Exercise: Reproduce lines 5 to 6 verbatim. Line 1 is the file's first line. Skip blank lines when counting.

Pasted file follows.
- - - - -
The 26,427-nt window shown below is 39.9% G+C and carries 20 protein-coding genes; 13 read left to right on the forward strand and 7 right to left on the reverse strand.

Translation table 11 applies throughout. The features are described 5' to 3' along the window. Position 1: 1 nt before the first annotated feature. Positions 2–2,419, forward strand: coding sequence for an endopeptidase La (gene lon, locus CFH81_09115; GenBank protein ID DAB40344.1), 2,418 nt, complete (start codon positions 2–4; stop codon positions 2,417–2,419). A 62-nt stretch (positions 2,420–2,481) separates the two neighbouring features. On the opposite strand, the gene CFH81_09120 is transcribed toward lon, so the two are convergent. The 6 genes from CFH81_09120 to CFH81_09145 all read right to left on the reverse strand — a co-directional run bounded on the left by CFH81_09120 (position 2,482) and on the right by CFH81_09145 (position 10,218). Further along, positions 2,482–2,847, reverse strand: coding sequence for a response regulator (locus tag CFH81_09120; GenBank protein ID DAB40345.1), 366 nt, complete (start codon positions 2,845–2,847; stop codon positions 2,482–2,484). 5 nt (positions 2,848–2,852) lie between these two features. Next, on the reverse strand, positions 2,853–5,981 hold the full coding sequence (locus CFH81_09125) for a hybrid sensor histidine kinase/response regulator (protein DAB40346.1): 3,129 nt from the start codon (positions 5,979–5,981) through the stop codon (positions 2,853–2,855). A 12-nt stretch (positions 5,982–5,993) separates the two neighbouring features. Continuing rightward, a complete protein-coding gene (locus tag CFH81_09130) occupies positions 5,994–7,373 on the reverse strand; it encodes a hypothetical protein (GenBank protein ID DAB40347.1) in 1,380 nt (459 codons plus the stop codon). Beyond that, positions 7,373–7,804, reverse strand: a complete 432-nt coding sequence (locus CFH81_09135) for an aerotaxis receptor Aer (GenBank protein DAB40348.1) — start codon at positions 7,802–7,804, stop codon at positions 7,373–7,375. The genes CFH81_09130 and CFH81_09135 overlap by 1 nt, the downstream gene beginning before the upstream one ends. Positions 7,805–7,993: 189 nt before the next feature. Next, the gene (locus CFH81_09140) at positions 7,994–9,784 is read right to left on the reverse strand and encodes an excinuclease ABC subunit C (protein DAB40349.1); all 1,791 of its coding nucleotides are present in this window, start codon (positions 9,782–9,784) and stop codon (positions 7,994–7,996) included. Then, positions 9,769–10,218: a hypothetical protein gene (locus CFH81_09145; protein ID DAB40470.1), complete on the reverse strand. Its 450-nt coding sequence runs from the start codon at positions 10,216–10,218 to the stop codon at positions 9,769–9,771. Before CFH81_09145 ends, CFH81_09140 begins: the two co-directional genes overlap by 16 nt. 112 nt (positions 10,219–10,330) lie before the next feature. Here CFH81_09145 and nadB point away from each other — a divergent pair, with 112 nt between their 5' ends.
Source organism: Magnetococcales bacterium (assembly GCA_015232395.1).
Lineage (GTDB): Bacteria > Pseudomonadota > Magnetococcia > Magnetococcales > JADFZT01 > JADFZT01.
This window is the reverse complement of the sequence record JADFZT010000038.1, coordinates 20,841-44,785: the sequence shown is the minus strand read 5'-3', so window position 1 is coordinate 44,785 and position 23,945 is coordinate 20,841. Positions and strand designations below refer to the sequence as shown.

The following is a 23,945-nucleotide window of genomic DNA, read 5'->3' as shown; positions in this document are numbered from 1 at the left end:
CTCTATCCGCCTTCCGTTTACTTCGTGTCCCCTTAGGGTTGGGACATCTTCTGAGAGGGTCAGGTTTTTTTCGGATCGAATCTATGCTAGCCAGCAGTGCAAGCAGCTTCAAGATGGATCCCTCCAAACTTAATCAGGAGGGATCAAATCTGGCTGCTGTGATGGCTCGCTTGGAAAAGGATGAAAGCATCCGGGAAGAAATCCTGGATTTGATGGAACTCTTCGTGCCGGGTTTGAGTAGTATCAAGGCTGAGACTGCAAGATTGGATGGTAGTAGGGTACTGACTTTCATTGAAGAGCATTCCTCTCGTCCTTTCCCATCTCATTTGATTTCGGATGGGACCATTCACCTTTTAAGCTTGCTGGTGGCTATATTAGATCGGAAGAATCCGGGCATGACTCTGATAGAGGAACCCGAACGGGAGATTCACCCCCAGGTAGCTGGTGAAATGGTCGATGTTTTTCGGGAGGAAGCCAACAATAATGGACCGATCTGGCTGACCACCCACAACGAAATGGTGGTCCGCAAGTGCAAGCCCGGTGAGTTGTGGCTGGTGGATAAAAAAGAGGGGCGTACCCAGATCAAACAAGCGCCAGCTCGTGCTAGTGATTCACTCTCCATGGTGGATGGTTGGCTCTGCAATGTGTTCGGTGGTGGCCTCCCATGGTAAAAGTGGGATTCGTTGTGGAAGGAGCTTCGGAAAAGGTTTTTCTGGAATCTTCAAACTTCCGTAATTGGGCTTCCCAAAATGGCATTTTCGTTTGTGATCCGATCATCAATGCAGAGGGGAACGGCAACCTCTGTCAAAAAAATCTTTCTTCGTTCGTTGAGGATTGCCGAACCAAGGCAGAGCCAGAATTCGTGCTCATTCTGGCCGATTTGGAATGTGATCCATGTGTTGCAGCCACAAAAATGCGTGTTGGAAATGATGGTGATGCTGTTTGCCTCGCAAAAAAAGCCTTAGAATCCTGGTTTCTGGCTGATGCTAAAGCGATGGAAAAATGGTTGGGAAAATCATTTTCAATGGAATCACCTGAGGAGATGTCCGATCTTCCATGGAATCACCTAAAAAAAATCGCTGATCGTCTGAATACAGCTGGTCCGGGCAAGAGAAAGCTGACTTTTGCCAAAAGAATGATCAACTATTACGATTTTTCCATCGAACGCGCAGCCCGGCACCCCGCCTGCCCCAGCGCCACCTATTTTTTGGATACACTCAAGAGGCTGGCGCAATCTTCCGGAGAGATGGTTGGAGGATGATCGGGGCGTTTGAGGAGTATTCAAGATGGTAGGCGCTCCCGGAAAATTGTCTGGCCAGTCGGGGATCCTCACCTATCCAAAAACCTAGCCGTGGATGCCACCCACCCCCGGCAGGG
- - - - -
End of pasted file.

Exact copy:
This window is the reverse complement of the sequence record JADFZT010000038.1, coordinates 20,841-44,785: the sequence shown is the minus strand read 5'-3', so window position 1 is coordinate 44,785 and position 23,945 is coordinate 20,841. Positions and strand designations below refer to the sequence as shown.

The following is a 23,945-nucleotide window of genomic DNA, read 5'->3' as shown; positions in this document are numbered from 1 at the left end: